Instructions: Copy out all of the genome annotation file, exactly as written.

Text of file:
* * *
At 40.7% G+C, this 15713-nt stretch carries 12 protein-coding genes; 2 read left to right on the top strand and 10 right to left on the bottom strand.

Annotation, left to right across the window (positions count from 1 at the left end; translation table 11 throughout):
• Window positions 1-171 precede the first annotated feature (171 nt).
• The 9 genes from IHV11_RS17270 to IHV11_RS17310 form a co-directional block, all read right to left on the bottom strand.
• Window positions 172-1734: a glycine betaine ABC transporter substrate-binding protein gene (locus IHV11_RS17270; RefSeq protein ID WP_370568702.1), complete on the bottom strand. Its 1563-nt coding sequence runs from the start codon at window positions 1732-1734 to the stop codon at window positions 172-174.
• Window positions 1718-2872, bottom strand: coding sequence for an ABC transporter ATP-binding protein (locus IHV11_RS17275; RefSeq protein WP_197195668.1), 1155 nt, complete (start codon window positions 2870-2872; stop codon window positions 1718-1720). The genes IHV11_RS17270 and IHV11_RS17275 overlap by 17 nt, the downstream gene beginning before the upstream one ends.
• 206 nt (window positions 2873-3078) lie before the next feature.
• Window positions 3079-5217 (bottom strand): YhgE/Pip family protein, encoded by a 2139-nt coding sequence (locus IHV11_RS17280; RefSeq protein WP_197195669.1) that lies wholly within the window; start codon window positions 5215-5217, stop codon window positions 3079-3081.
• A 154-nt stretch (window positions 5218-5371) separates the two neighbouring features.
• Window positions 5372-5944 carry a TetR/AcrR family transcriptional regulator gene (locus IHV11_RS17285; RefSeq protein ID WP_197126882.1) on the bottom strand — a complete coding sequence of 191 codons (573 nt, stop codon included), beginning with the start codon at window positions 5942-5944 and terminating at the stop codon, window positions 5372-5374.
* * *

At 40.7% G+C, this 15713-nt stretch carries 12 protein-coding genes; 2 read left to right on the top strand and 10 right to left on the bottom strand.

Annotation, left to right across the window (positions count from 1 at the left end; translation table 11 throughout):
• Window positions 1-171 precede the first annotated feature (171 nt).
• The 9 genes from IHV11_RS17270 to IHV11_RS17310 form a co-directional block, all read right to left on the bottom strand.
• Window positions 172-1734: a glycine betaine ABC transporter substrate-binding protein gene (locus IHV11_RS17270; RefSeq protein ID WP_370568702.1), complete on the bottom strand. Its 1563-nt coding sequence runs from the start codon at window positions 1732-1734 to the stop codon at window positions 172-174.
• Window positions 1718-2872, bottom strand: coding sequence for an ABC transporter ATP-binding protein (locus IHV11_RS17275; RefSeq protein WP_197195668.1), 1155 nt, complete (start codon window positions 2870-2872; stop codon window positions 1718-1720). The genes IHV11_RS17270 and IHV11_RS17275 overlap by 17 nt, the downstream gene beginning before the upstream one ends.
• 206 nt (window positions 2873-3078) lie before the next feature.
• Window positions 3079-5217 (bottom strand): YhgE/Pip family protein, encoded by a 2139-nt coding sequence (locus IHV11_RS17280; RefSeq protein WP_197195669.1) that lies wholly within the window; start codon window positions 5215-5217, stop codon window positions 3079-3081.
• A 154-nt stretch (window positions 5218-5371) separates the two neighbouring features.
• Window positions 5372-5944 carry a TetR/AcrR family transcriptional regulator gene (locus IHV11_RS17285; RefSeq protein ID WP_197126882.1) on the bottom strand — a complete coding sequence of 191 codons (573 nt, stop codon included), beginning with the start codon at window positions 5942-5944 and terminating at the stop codon, window positions 5372-5374.